Regina Koerner: There is an appropriate amount, of course, it depends. For like of for external podcasts, a corporate podcast that is not news related, which then would be a daily or weekly, but a non-news information podcast should be published at least once a month. Because if it’s a bigger space, people start forgetting about it. So that’s not a good idea. Once a month is usually something that people can handle in terms of manpower, like interview partners, planning and organizing. If you have more to say, which is also important, then do it biweekly, which is also good with them, because then it’s not as stressful as every week, but it’s quite regular. So people get a sense of, oh, there’s something that I should be waiting for every week. 

And then if you really have a lot to say and a lot of staff do it weekly, but that’s requires a lot of organizational skill. And that leads me to the other thing where I would like to add really a different perspective. 

If you do it well, if you’re prepared, if you research it, if you line up, if you do the interview, if you do the technical checks with them, you know, really, even if you’re a very fast worker and if you do it all by yourself and if you have absolutely zero lose – that you have to jump through getting approval from whoever for this, put it pass marketing, leadership, whoever. Just the sheer minimum of work really is two days. And then it depends on the work involved, just because you have to check out what you want to talk about. You have to line people up. You have to prepare them. You have to brief them. You have to talk about what you want to do. Then you have to do a technical test with them, which takes often time much longer than you would think, because they don’t have Chrome installed – they don’t whatever. 

It’s amazing also how many people in the tech industry have absolutely no clue on how to operate these systems. So it can take a very, very long time. And you don’t want to deal with shitty sound or you have to do it again because the sound is in fact shitty. Then you have the Internet which is moody and whatever and it doesn’t want to work today. So you have to reschedule. A lot of things come into it.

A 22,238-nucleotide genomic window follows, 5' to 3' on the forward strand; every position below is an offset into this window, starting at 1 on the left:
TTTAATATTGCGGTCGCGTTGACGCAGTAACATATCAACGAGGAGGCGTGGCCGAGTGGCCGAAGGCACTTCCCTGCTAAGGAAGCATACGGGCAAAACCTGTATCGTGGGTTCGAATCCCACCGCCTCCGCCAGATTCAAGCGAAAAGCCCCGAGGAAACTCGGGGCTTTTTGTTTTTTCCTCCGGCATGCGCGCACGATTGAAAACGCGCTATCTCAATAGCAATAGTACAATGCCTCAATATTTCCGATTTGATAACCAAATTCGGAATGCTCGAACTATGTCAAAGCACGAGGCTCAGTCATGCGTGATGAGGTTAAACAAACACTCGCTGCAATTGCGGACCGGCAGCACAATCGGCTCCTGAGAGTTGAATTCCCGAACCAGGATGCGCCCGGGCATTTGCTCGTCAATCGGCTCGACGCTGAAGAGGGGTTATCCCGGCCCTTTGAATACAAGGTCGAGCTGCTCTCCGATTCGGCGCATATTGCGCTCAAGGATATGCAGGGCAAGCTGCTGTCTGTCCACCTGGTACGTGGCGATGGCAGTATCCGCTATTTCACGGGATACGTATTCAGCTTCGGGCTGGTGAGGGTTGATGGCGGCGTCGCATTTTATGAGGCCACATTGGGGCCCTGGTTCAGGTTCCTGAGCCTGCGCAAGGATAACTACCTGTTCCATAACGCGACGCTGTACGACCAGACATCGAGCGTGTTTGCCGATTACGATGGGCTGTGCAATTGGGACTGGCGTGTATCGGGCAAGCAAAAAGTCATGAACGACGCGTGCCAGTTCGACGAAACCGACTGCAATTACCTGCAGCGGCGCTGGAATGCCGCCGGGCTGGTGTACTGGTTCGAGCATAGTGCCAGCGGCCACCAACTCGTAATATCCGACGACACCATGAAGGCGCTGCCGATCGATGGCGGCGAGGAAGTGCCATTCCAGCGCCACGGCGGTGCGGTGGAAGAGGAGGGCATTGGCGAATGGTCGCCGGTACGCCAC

Microphone, Headset: technical equipment is needed 

Ana Adi: So let’s make it a bit clearer, because we’re meeting online. And, of course, after a year and a half in the pandemic and being in the home office, we’re often thinking of doing this remotely. So you’ve mentioned you do have platforms that would allow you to record audio. It’s probably better to use those platforms that are focused on audio only rather than your Microsoft Teams or your Zoom. The reason being that your sound quality is going to be better. So they do aim for a different sound quality. 

We’ve worked on our end both ways, recording when everything failed with this video systems that we have, and they do tend to compress the sound. So in the end, you’re going to end up with a much quieter level that you cannot really do much with in post-production. Are there any clues now that we speak about platforms for recording that you would recommend?

Monique Zytnik: I need to jump in and confess that my husband has a home studio. So he’s got the audio happening. He’s got the good ears. And I have been learning from him. I’m very particular with my sound as well. There are some great podcasts like: I love the Seth Godin podcasts, whether or not you like his politics  Sam Harris (Making Sense with Sam Harris). And that comes from having a professional microphone. 

It comes from local recording. So, yes, I do. I do actually use Teams, but Teams is just a backup. I always get my guests to record locally and I mix my locally recorded and all the three tracks together.

Platform doesn’t matter:  Equipment and audio quality in a sound-proof room matter

Ana Adi: So let’s clarify. What you need to start with podcasting is ideally a platform or a device that you would save your audio file on. Now, the platforms include a variety of them.  Zencastr is one of them. You can use the audio files that you will record normally via your voice memos on your computer. You could use Microsoft Teams, you could use Zoom. But as we’ve spoken about before, it’s rather poor. You also need a good microphone and ideally a good headset so that you can hear things back. Now, there are various ways to do that so you can buy bespoke equipment.